33

Is there a way to grep (or use another command) to find exact strings, using NO regex?

For example, if I want to search for (literally):

/some/file"that/has'lots\of"invalid"chars/and.triggers$(#2)[*~.old][3].html

I don't want to go through and escape every single "escapable". Essentially, I want to pass it through, like I would with echo:

$ echo "/some/file\"that/has'lots\of\"invalid\"chars/and.triggers$(#2)[*~.old][3].html"
/some/file"that/has'lots\of"invalid"chars/and.triggers$(#2)[*~.old][3].html
46

Use fgrep, it's the same as grep -F (matches a fixed string).

  • Worked perfectly with fgrep 'preg_replace("/([a-z]+)([A-Z])/"' . -R (which failed with grep). You will still have to escape $, but that's livable. – Nathan J.B. Aug 7 '13 at 18:49
  • 14
    grep -F seems to be preferred now. "Direct invocation as either egrep or fgrep is deprecated" fgrep(1) - Linux man page – Lily Finley Jan 6 '15 at 17:39
  • useful for me to grep some regex pattern in code! – 5413668060 Jun 11 at 7:33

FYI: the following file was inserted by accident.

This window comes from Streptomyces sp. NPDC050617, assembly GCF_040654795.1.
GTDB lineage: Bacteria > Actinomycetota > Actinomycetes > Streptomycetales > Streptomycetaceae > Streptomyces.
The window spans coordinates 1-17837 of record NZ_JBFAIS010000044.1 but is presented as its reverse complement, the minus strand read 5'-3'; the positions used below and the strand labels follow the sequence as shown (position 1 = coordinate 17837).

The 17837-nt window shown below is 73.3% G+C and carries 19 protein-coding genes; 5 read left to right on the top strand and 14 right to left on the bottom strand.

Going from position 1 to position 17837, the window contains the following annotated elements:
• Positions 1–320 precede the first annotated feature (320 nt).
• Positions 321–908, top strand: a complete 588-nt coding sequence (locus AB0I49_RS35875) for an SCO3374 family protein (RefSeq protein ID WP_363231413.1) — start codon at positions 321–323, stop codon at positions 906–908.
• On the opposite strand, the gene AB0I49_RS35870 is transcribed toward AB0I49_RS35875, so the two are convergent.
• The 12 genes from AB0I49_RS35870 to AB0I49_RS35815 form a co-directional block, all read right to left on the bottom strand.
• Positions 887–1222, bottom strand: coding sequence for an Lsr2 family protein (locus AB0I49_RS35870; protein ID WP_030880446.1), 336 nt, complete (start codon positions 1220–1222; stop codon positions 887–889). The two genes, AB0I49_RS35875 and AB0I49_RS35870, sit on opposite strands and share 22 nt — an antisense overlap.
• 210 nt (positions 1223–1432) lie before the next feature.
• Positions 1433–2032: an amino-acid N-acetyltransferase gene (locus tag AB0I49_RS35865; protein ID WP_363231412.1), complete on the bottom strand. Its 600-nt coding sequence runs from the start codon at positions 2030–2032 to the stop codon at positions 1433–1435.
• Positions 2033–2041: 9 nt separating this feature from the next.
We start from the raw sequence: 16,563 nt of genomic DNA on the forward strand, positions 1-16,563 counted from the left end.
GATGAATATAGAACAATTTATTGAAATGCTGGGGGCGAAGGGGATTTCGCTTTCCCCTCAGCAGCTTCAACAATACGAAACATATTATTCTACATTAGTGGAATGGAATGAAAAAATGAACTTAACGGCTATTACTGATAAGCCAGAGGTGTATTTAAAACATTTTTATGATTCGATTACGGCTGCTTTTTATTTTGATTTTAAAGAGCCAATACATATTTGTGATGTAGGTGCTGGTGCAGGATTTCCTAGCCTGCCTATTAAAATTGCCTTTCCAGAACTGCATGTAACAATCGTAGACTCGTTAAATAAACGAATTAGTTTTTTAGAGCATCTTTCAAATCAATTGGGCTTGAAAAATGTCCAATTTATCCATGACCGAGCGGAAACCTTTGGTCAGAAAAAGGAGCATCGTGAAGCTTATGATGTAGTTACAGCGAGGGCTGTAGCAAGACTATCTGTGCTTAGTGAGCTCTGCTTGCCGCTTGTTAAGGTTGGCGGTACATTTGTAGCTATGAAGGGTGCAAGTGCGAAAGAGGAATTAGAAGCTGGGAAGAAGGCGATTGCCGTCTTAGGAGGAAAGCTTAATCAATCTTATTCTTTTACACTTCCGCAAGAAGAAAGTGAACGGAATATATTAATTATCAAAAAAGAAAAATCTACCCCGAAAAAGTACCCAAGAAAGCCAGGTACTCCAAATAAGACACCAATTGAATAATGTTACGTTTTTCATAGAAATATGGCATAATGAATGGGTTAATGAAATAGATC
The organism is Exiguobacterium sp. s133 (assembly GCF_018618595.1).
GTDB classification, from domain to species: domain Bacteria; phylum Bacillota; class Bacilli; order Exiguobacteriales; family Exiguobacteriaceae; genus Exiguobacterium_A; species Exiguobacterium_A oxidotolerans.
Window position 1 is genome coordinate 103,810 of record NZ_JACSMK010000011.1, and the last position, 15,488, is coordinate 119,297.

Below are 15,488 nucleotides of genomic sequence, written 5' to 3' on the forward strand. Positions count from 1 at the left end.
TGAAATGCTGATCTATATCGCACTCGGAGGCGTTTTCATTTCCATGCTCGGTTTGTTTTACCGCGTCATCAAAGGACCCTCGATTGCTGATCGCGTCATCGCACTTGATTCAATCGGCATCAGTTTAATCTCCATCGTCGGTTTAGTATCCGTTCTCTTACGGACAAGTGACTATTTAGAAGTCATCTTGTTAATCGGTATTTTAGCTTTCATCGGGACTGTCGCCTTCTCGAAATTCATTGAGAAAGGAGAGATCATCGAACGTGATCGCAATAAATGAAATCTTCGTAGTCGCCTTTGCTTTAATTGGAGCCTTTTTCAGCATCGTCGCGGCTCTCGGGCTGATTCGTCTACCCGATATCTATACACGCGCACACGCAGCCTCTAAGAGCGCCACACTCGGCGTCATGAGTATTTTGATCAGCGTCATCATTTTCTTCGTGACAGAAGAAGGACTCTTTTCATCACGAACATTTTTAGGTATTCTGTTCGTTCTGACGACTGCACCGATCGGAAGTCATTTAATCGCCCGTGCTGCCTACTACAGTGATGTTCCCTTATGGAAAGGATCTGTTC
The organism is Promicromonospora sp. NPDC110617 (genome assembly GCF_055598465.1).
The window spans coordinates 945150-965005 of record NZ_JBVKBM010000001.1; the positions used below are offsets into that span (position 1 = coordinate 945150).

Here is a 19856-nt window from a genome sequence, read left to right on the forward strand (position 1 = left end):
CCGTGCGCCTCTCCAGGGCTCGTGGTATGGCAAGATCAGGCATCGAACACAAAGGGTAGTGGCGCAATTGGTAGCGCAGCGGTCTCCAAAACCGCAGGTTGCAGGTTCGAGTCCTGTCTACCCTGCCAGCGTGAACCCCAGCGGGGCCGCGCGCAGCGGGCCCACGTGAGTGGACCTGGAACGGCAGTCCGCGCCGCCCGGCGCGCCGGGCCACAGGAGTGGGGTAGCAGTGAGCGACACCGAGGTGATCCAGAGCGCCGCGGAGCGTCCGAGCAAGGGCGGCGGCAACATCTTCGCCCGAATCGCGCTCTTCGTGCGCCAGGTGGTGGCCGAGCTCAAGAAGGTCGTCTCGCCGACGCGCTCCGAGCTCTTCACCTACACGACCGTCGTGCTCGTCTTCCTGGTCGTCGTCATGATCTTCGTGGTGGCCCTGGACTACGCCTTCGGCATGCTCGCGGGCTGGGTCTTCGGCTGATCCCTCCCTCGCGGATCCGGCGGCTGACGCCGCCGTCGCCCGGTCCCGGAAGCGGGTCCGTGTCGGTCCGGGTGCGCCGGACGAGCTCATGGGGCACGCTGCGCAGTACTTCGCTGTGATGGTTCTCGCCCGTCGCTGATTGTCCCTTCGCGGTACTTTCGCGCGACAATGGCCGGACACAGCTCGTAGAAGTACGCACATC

13

Well, you can put the information you want to match, each in a line, and then use grep:

grep -F -f patterns.txt file.txt

Notice the usage of the flag -F, which causes grep to consider each line of the file patterns.txt as a fixed-string to be searched in file.txt.

  • 1
    It's worth noting that this is the same as fgrep -f patterns.txt file.txt. By using a file of patterns, $ does not need to be escaped. I ultimately decided to accept the other because it's the least time consuming. – Nathan J.B. Aug 7 '13 at 19:06

Your Answer

By clicking “Post Your Answer”, you agree to our terms of service, privacy policy and cookie policy

Not the answer you're looking for? Browse other questions tagged or ask your own question.